Manufacturing output in recession-hit Britain slumped by the largest amount in almost four years in June as the country celebrated Queen Elizabeth's diamond jubilee, official data showed on Tuesday.
Production dropped 2.9 percent in June from May to record the biggest fall since November 2008, the Office for National Statistics (ONS) said in a statement.
But the decline was far less than analyst predictions for a slide of 4.5 percent according to a poll by Dow Jones Newswires, indicating that Britain's recession may not be as deep as feared according to analysts.
Manufacturing output retreated 4.3 percent in June on an annual basis, also lower than analysts' consensus forecast for a drop of 5.9 percent.
"The moving of the late May 2012 bank (public) holiday to June 2012 and the additional bank holiday for the Queen's diamond jubilee were likely contributing factors" to the declines in output, the ONS said.
Britain stopped work for two days in June to celebrate Queen Elizabeth II's 60 years on the throne with street parties, concerts and parades.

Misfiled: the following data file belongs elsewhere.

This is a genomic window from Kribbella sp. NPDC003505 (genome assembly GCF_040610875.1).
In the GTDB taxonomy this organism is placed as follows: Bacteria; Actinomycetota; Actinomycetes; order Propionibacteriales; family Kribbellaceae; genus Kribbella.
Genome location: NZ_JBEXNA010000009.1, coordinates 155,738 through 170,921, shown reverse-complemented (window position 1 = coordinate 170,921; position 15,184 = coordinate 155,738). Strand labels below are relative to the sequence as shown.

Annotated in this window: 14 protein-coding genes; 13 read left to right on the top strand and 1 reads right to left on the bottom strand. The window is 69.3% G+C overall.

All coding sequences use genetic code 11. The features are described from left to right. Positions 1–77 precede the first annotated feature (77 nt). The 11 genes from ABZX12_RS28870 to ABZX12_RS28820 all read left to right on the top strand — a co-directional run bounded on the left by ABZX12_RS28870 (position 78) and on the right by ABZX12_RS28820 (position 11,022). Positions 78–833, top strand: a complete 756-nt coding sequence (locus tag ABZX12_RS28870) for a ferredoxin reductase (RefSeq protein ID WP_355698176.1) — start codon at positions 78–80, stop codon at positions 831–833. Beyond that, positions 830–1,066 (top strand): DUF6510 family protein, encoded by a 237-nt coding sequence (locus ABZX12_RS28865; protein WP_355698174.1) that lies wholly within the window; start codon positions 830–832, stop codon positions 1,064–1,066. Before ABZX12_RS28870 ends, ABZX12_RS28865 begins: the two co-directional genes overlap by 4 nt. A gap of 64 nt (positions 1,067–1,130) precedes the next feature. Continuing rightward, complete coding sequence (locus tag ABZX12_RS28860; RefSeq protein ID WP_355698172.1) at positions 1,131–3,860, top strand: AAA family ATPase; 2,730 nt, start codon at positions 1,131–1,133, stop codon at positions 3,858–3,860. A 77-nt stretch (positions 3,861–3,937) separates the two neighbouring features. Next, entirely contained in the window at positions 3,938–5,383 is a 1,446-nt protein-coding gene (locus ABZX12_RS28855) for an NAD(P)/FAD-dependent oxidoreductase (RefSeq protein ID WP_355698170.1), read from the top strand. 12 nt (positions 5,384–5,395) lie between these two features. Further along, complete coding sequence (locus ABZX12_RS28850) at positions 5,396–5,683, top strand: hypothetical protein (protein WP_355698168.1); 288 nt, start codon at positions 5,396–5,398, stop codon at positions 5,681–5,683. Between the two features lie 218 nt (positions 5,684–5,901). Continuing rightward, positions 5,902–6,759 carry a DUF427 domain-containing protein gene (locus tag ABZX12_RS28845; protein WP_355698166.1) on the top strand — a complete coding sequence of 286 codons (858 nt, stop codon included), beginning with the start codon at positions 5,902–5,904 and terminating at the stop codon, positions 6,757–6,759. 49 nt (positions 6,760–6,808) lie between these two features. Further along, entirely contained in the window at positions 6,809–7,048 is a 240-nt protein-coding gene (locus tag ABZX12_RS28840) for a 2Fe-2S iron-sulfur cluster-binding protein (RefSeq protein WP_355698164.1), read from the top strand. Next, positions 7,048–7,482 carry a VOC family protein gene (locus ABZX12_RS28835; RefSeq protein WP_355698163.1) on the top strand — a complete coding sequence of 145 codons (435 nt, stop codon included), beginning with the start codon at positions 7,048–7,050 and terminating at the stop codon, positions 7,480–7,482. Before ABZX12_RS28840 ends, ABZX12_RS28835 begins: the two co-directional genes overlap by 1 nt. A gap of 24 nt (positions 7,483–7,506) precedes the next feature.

The ONS on Tuesday added that the wider measure of industrial output -- which includes manufacturing, mining and quarrying, electricity, gas and water supply -- fell 2.5 percent between June and May.
That was also the biggest month-on-month drop since November 2008. Like manufacturing output, industrial production dropped 4.3 percent year-on-year in June.
"June's industrial figures suggest that the drop in GDP in the second quarter is likely to be revised to a slightly smaller fall," said Samuel Tombs, an analyst at Capital Economics research group.
"But the figures did not change the overall picture of a sector struggling to grow in response to rapidly weakening overseas demand."
Britain's economy shrank in the second quarter by more than expected, official data showed last month, as a double-dip recession tightened its grip ahead of the costly London Olympics.
Gross Domestic Product (GDP) slumped 0.7 percent between April and June from the first three months of the year on steep output declines in the construction and manufacturing sectors, the ONS had said.
Output was also hit by the extra day's public holiday for the diamond jubilee celebrations and by very poor weather. Britain suffered its wettest quarter on record in the reporting period.